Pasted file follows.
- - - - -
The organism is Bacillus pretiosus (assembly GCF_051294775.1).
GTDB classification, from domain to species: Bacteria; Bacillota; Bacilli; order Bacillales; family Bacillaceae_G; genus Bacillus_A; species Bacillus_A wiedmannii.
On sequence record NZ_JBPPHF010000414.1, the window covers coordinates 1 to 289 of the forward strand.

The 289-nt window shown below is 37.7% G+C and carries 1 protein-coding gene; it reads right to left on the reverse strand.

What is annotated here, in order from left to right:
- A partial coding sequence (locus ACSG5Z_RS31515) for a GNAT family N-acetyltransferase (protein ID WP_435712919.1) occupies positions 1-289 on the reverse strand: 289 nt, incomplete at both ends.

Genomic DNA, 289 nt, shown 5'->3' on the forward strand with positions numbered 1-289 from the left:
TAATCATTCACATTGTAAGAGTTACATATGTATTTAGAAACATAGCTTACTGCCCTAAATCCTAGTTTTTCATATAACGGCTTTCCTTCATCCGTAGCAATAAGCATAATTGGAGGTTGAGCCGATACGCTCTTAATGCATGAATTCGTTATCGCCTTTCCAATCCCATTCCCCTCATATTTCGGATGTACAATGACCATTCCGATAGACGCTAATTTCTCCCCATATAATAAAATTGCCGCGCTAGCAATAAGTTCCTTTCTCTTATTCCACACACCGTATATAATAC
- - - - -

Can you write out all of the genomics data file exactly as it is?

The organism is Bacillus pretiosus (assembly GCF_051294775.1).
GTDB classification, from domain to species: Bacteria; Bacillota; Bacilli; order Bacillales; family Bacillaceae_G; genus Bacillus_A; species Bacillus_A wiedmannii.
On sequence record NZ_JBPPHF010000414.1, the window covers coordinates 1 to 289 of the forward strand.

The 289-nt window shown below is 37.7% G+C and carries 1 protein-coding gene; it reads right to left on the reverse strand.

What is annotated here, in order from left to right:
- A partial coding sequence (locus ACSG5Z_RS31515) for a GNAT family N-acetyltransferase (protein ID WP_435712919.1) occupies positions 1-289 on the reverse strand: 289 nt, incomplete at both ends.

Genomic DNA, 289 nt, shown 5'->3' on the forward strand with positions numbered 1-289 from the left:
TAATCATTCACATTGTAAGAGTTACATATGTATTTAGAAACATAGCTTACTGCCCTAAATCCTAGTTTTTCATATAACGGCTTTCCTTCATCCGTAGCAATAAGCATAATTGGAGGTTGAGCCGATACGCTCTTAATGCATGAATTCGTTATCGCCTTTCCAATCCCATTCCCCTCATATTTCGGATGTACAATGACCATTCCGATAGACGCTAATTTCTCCCCATATAATAAAATTGCCGCGCTAGCAATAAGTTCCTTTCTCTTATTCCACACACCGTATATAATAC